Welcome to our series of articles with tips to help sailors make simple adjustments that will make their sailing practices more sustainable. This edition is focused on the cruiser – whether you’re a sunset chaser, or take the entire summer for coastal cruising (or anywhere in between) there are a few practices you can employ to impact the bigger picture. There’s always a little more we can all do to pitch in. Quantum's Director of Sustainability, Lara Poljšak, has some tips for making your time cruising the blue a little more green.
When traveling from place to place, especially off the beaten path, it is vital to be aware of the unique environmental considerations of your destination. Be sure to anchor in designated areas to avoid damaging fragile bottom life. When you go ashore, keep an eye out for signs of erosion — and avoid beaching your dinghy near those spots.
If you're trailering a boat or moving a cruising boat far away, give the bottom a good scrub before splashing into new water. Ensure your ballast water is empty or not leaking to avoid introducing foreign species into a new environment. Invasive species carried by boats into new waters can cause irreparable damage to a local ecosystem.
Whether you're headed out for weeknight racing or a week of cruising, inevitably, you will generate some refuse. When planning your outing, be conscious of what you're bringing aboard. Choose recycled, plastic-free, or reduced packaging whenever possible — for example, grab a big bag of chips to share rather than single-serving bags.
Actionable Idea: Designate a point-person to make sure trash and recycling are properly sorted and stored and taken off the boat at the end of the day or trip. When you're underway, designate a spot in the cockpit or near the companionway for trash and recycling so that things don't fall overboard or get shoved into cubbies and forgotten about.
Care For and Repair
It's no secret that most of the time it's much less expensive to fix a sail than it is to purchase an entirely new product. But by choosing quality products with a longer life-cycle, and repairing those products, you’ll also be reducing your waste footprint when it comes to disposing of the used materials. Regularly service your sails and extend their lives, reducing your monetary and environmental expenses. Learn more ways to get the most out of your current inventory here.
Actionable Idea: Your local Quantum Loft can service and repair sails from ANY sailmaker or brand, not just our own sails! Bring your sails in for an annual inspection and get a quote for recommended service work.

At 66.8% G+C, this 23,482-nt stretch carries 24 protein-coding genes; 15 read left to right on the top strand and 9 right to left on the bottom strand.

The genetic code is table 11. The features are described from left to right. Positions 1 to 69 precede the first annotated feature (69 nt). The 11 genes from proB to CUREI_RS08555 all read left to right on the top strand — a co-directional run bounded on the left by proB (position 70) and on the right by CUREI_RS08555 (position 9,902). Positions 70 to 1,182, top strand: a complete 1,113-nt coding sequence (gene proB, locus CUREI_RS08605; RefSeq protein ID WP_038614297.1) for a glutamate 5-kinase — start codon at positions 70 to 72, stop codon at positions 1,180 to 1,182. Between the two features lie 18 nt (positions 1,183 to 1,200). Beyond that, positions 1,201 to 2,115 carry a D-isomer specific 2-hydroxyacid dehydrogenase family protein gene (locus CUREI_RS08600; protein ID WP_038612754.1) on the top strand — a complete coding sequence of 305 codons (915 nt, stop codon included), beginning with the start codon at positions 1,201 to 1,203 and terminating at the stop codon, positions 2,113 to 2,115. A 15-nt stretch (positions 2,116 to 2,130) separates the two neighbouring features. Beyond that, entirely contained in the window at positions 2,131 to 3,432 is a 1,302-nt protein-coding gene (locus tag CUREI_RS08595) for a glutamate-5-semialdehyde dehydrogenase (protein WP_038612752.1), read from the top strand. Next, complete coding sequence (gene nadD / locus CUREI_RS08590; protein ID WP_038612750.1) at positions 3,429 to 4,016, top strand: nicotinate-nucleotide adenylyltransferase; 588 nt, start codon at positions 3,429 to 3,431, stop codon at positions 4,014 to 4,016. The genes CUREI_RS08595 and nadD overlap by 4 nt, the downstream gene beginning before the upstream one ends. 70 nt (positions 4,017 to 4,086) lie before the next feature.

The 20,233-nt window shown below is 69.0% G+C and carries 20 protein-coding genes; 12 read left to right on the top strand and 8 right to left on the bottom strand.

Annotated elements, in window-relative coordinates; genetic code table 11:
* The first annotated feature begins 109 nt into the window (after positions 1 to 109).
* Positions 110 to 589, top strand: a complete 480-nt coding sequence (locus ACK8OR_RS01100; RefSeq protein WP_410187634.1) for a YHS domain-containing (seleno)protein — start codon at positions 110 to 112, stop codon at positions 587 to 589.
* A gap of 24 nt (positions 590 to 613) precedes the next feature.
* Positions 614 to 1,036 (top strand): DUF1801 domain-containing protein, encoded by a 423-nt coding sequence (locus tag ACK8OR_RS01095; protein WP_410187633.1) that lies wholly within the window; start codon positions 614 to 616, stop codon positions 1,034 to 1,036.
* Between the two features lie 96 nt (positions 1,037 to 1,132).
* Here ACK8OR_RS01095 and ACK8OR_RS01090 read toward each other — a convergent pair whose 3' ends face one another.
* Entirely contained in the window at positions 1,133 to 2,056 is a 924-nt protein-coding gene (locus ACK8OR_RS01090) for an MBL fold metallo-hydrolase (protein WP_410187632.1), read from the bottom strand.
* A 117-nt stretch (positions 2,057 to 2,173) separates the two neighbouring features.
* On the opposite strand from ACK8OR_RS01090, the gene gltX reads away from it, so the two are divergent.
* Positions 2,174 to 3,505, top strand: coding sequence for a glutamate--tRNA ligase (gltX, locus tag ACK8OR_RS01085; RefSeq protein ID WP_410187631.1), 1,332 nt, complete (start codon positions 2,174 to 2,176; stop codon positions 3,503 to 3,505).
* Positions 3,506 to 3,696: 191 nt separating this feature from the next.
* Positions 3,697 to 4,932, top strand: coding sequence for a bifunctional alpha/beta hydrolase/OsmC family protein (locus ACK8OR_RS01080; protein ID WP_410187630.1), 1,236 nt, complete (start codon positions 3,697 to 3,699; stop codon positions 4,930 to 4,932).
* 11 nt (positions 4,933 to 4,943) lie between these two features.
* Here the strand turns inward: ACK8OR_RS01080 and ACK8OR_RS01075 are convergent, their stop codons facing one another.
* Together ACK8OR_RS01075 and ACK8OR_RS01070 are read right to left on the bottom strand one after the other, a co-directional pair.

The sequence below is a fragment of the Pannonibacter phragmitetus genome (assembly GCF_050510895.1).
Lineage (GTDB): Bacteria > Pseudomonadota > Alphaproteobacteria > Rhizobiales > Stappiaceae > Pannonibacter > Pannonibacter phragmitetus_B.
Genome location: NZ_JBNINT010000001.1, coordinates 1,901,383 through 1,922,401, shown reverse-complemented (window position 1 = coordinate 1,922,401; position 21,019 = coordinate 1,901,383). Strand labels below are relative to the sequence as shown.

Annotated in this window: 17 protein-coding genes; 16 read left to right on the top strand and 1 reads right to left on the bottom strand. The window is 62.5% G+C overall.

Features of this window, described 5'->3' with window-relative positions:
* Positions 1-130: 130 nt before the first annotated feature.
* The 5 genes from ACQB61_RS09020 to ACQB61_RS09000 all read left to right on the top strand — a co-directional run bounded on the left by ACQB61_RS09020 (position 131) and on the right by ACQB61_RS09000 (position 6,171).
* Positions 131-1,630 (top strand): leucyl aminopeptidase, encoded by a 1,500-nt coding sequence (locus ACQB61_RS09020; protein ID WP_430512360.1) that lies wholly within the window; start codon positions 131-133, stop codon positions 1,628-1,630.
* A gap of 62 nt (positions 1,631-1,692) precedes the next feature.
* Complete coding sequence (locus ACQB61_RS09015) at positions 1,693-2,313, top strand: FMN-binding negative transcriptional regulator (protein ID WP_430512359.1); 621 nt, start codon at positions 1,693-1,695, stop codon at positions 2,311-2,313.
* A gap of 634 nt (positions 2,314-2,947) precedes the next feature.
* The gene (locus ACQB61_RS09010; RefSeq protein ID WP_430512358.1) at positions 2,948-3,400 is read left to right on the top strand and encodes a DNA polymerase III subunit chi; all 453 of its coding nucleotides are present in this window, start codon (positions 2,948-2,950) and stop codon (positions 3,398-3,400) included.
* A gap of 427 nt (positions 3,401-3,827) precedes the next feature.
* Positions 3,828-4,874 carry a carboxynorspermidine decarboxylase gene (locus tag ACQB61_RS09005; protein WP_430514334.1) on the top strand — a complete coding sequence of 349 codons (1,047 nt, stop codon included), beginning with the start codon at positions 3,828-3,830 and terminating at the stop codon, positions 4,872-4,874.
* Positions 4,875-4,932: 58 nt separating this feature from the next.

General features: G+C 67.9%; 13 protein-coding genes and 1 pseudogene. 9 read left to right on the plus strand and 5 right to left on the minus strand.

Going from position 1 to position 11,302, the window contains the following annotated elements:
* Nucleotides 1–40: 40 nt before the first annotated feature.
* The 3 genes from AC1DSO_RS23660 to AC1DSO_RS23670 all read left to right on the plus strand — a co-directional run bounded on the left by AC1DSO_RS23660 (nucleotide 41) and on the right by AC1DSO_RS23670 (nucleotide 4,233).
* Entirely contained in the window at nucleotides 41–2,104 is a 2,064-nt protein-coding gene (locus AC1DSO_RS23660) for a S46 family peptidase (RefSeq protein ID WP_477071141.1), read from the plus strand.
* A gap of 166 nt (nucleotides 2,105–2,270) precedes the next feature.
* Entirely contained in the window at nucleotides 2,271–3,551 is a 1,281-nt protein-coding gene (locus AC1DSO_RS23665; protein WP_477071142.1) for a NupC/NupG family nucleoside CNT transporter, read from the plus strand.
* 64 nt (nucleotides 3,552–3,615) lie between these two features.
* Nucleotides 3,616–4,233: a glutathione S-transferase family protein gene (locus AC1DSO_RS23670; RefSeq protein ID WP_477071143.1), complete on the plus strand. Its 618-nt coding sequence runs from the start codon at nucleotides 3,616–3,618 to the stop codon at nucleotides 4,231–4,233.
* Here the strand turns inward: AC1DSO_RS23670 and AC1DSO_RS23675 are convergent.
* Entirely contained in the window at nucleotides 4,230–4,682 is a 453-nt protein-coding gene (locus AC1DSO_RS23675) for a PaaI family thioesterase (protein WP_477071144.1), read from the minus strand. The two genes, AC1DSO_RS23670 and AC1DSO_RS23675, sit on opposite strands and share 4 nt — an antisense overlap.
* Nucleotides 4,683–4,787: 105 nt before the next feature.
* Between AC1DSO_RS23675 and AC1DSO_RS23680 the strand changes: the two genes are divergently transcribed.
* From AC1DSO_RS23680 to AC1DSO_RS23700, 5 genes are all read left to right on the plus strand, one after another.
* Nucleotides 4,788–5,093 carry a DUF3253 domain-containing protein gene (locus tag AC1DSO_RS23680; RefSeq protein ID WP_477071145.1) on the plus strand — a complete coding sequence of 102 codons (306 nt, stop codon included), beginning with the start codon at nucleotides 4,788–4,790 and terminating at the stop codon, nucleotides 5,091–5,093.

When it's time to purchase a new sail, look into the manufacturing processes of your sailmaker. At Quantum, we offer a full line of sails made from recycled and diverted plastic and using methods that are kinder to the environment than traditional sailmaking. We use all recycled and recyclable packing materials when we ship sails — or, if you're local to a loft, you can cut down on packaging materials and pick your sails up or have them delivered by our representatives, rather than shipped. Learn more about Quantum’s other sustainability initiatives on our landing page.
Food and Food Waste
Half the fun of cruising is the snacks! But, to cut down on wasted food, make a list for your family or guests before going to the store — and, if they're game, have them contribute so you're not buying food no one wants to eat that will end up in the trash. At the end of the day, if you have unopened food that would otherwise be wasted, consider a local organization that will accept those packages rather than tossing them in the trash — and note, for next time, what didn't get consumed.
Actionable Idea: “We set up a non-perishable donation box inside the club for the high school sailing team. The students are always hungry for snacks or drinks before practice and the easy-to-access box made it a light lift for us to keep our extras out of the trash.”
Avoid throwing uneaten food overboard. While an apple core is biodegradable and may seem like a fun snack for the birds or seals, these foreign foods can cause issues for wildlife and, over time, create imbalances in the water that can lead to algae blooms and other harmful events. Instead, put it in the trash, or designate a bucket or bag with compostable food scraps — compost at home or bring it to a local farm or gardener. They'll be grateful!
Knowledge is power, right? Yacht clubs are almost always looking for ways to engage with their members and provide added value. If you’re a member, ask the board about setting up some workshops and presentations throughout the year. Maybe the local marine mechanic can put together a seminar on basic motor care to help keep fuel and oils out of the water. Ask your local Quantum representative to come by and discuss sail care and maintenance, or have a local recycling program do a presentation on how to best dispose of materials. Some clubs and organizations have put together a “Green team” or a group of people dedicated to helping the group and members make some of these small, but mighty changes.
There's a lot to keep track of when it comes to adjusting your sailing habits to be kinder to the environment. While you and your guests may not be able to do every single aspect perfectly, focus on changing your practices in a few areas to help support cleaner sailing. If we can all pitch in a little, we will create massive waves of impact.
What are you doing to “Go Green. Sail Green”? Send us your stories for a chance to be featured on our social media and in upcoming content! Read more about green tips for sailors in our racing edition.